Sanders tapped into a groundswell of discontent over the economic stagnation of most Americans while the super rich cornered nearly all the nation's newly produced wealth. My favorite Sanders line: "Can Bernie Sanders win? Well, we know that CNN is an infallible organization, don't we? So they have told us that yes, I can win." With large, enthusiastic crowds, Sanders has built an impressive national movement in less than four months. This is his moment to explain why the country is in dire need of a political revolution.

Virginia's Jim Webb has an impressive resume: He served as secretary of the Navy during the Reagan administration, is a Vietnam combat veteran, has authored 10 books and served as Governor and Senator. The centerpiece of his campaign is economic inequality. Webb is running as a populist -- championing the interests of ordinary citizens.

Webb is decidedly conservative on gun control and the environment. He's passionate on rebalancing the economy to provide greater opportunities for the working and middle classes. A key line in Webb's campaign is: "More than anything else, Americans want their leaders to preserve (the American) dream, for all of us and not for just a few."

Martin O'Malley left office early this year as Maryland's Governor after serving two terms. He became a Baltimore councilman at age 28 and the city's mayor 10 years later before stepping into the governor's office in 2007.

O'Malley has generated the only sustained intraparty heat the Democrats have seen. He's criticized the Democratic leadership for limiting the debates to four, calling it a "rigged process," and has taken swipes at Clinton. O'Malley was an early opponent of the Keystone Pipeline, wants strong climate control and supports the Iran nuclear treaty, the trade agreement and immigration reform.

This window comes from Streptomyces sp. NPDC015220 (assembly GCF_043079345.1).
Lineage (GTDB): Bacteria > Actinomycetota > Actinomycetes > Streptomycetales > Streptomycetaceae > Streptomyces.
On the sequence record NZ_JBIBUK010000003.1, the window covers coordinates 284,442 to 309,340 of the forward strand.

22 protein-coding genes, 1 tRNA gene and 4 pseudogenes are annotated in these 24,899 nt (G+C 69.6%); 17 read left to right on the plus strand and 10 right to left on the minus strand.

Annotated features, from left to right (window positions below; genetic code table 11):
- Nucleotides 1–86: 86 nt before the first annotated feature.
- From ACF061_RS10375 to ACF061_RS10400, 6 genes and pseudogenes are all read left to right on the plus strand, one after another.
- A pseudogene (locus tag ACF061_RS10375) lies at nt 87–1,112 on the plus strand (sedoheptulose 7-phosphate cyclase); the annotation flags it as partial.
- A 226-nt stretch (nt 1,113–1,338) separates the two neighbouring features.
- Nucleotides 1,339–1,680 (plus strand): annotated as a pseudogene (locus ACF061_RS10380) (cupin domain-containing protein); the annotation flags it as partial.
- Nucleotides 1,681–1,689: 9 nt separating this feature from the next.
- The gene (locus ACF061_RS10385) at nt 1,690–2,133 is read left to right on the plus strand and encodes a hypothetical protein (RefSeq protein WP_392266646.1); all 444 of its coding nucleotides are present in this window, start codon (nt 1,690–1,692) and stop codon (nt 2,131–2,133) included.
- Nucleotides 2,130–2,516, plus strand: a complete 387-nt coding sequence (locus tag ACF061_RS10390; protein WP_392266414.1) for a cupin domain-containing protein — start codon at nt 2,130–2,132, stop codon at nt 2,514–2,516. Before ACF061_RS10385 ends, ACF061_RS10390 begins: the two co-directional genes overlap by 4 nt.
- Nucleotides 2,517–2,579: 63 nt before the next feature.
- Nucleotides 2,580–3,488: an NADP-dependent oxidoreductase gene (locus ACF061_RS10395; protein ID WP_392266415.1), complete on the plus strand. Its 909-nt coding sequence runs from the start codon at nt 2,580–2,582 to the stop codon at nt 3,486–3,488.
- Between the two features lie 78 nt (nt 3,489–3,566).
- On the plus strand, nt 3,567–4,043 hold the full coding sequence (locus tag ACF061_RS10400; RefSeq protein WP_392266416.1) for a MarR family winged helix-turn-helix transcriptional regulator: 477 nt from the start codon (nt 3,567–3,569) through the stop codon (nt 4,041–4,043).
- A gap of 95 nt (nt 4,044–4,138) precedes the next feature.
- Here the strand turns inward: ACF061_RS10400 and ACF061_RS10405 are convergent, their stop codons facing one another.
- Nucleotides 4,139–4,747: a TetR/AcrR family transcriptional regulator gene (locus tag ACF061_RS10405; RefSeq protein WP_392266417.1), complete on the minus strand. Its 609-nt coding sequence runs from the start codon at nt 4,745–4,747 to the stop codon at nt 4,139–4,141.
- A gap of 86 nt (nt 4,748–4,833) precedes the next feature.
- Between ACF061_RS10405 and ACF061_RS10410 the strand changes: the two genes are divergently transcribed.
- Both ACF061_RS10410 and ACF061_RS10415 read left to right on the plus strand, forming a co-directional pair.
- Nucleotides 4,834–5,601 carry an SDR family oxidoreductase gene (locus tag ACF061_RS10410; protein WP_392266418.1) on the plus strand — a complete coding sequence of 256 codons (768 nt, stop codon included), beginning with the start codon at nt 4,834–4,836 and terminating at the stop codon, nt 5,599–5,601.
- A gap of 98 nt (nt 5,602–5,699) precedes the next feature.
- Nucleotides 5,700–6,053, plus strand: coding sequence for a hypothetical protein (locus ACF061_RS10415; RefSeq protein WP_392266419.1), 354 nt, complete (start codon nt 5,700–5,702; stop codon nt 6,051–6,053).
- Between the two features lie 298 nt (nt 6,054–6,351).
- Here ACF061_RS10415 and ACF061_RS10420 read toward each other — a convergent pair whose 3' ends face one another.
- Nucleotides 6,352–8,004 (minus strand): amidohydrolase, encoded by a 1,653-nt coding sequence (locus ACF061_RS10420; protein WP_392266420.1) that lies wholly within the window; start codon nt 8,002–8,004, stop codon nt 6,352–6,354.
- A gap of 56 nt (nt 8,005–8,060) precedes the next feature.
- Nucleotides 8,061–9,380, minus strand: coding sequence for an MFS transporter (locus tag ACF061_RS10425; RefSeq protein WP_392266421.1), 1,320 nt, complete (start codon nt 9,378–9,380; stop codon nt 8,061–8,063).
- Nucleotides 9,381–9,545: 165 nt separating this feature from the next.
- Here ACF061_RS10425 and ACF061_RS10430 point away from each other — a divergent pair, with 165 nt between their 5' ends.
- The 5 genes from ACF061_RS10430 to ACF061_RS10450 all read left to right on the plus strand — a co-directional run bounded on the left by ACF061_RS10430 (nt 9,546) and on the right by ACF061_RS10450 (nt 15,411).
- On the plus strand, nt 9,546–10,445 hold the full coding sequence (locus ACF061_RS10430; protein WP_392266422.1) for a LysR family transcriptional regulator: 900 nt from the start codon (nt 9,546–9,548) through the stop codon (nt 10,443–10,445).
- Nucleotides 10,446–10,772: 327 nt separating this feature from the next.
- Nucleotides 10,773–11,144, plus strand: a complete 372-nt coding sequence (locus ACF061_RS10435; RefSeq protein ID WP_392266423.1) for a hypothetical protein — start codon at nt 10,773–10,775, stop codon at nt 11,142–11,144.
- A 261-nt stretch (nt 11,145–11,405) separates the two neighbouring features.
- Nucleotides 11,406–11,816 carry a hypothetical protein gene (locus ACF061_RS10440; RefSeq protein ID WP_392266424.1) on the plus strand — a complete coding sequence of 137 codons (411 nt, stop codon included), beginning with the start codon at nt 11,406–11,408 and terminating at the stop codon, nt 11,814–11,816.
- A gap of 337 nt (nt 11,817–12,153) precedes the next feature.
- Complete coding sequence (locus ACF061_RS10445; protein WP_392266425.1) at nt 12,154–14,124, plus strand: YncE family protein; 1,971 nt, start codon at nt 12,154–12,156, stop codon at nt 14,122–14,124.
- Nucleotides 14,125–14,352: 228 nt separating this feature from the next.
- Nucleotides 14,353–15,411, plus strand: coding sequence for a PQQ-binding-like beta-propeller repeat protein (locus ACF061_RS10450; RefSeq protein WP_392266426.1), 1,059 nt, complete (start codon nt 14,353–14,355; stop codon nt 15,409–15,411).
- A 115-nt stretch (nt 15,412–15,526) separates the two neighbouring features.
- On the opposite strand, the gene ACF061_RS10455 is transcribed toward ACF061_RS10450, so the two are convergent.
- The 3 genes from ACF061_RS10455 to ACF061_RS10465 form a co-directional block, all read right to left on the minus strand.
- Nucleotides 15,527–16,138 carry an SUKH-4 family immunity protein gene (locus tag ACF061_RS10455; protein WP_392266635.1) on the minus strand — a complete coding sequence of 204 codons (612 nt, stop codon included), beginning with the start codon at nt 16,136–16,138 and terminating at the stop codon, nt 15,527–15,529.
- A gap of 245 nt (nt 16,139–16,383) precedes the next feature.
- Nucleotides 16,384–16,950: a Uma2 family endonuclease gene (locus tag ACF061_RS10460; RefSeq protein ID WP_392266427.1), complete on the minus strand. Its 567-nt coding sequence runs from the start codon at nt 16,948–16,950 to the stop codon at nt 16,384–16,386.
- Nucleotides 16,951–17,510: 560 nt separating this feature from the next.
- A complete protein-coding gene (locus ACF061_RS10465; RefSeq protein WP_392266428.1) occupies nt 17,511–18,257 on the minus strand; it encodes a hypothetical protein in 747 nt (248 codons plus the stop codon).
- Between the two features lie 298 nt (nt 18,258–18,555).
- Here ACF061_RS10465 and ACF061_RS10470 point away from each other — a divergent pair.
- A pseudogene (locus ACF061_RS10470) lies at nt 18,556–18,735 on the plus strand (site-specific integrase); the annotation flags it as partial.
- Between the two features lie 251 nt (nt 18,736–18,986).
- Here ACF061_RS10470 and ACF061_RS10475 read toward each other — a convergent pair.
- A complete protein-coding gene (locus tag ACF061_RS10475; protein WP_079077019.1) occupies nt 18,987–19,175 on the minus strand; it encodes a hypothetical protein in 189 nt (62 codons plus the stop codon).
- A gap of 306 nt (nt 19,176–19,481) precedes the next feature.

O'Malley contrasts himself with his opponents by citing his achievements as governor, pointedly saying, "there is a big difference between the saying and the doing."

Lincoln Chafee is a political refugee from a Republican Party that has become increasingly intolerant, in Chafee's words, "of traditional conservatives." He was appointed to fill his father's Senate seat from Rhode Island.

He later ran for governor as an independent, and then became a Democrat before his re-election. These are not the actions of an opportunist, but of a calculated risk-taker, requiring political courage.

Chafee emphasizes foreign policy, saying in his campaign announcement, "I am also running for president because we need to be very smart in these volatile times overseas."

The latest polls show Clinton with double-digit leads over her opponents, the closest being Bernie Sanders and Joe Biden, who has yet to declare. Webb has 2 percent, while Chafee and O'Malley are both polling at 1 percent.

Each of the Democratic candidates comes from a different place on the political spectrum, and each has, for the most part, refrained from personal attacks. This means the debate promises to be the kind of substantive clash of ideas the country is eager for. Stay tuned.